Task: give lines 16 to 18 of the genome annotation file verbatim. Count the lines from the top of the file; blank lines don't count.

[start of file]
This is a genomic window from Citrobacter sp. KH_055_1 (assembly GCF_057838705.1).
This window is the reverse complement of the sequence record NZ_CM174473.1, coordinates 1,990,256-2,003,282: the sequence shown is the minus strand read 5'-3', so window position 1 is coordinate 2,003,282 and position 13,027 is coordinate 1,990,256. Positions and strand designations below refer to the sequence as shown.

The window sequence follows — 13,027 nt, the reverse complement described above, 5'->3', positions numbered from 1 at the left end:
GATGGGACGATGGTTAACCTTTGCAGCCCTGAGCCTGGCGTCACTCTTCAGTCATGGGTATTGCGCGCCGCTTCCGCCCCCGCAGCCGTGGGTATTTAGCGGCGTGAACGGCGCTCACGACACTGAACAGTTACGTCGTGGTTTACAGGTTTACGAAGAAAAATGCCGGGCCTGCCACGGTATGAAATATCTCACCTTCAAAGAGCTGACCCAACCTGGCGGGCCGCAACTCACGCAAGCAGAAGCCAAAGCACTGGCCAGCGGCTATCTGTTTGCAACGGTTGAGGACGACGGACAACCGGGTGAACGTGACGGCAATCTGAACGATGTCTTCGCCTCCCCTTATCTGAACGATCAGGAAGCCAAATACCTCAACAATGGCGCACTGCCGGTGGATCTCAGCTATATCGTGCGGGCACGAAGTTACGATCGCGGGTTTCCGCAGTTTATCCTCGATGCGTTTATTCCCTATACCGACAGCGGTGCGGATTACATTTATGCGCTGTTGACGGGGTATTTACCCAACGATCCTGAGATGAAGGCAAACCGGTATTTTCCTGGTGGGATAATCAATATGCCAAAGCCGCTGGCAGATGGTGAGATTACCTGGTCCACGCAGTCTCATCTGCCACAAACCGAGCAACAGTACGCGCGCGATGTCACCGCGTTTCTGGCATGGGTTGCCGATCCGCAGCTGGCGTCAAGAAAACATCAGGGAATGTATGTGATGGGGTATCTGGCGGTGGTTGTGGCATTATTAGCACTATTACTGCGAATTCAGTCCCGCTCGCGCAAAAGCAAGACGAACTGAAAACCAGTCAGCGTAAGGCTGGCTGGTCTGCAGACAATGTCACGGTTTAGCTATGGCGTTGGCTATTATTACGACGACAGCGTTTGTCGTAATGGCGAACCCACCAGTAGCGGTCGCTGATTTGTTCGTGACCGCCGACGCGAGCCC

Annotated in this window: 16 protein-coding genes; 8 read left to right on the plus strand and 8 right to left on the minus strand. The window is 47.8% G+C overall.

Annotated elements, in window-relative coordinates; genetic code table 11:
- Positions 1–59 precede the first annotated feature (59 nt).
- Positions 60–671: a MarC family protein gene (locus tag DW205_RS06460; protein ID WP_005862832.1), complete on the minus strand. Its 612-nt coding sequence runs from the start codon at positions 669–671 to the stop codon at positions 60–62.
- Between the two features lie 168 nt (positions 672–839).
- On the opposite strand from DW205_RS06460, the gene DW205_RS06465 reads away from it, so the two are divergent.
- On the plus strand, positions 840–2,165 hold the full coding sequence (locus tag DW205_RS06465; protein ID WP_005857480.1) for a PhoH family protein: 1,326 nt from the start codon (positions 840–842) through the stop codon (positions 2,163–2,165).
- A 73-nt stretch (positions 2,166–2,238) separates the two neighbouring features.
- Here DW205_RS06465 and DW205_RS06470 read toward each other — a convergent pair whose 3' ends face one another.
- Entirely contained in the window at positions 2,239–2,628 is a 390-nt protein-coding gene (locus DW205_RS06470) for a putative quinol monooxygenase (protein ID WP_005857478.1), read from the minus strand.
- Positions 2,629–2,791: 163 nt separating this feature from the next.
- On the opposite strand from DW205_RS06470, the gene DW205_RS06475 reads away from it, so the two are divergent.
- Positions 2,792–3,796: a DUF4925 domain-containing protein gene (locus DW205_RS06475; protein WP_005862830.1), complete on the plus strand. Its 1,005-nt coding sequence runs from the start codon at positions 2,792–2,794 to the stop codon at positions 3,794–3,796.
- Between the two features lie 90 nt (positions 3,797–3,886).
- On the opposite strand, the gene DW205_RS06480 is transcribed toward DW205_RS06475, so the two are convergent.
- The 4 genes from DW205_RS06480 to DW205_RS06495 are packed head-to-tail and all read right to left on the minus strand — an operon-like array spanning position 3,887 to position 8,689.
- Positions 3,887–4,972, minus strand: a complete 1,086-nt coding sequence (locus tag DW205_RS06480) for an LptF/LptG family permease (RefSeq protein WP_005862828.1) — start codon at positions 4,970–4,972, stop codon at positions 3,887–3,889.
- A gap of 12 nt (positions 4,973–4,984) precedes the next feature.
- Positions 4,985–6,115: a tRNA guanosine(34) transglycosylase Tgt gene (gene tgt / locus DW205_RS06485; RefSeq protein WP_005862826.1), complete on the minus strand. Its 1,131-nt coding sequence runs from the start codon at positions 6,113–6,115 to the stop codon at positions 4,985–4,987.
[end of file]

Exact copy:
- On the opposite strand from DW205_RS06470, the gene DW205_RS06475 reads away from it, so the two are divergent.
- Positions 2,792–3,796: a DUF4925 domain-containing protein gene (locus DW205_RS06475; protein WP_005862830.1), complete on the plus strand. Its 1,005-nt coding sequence runs from the start codon at positions 2,792–2,794 to the stop codon at positions 3,794–3,796.
- Between the two features lie 90 nt (positions 3,797–3,886).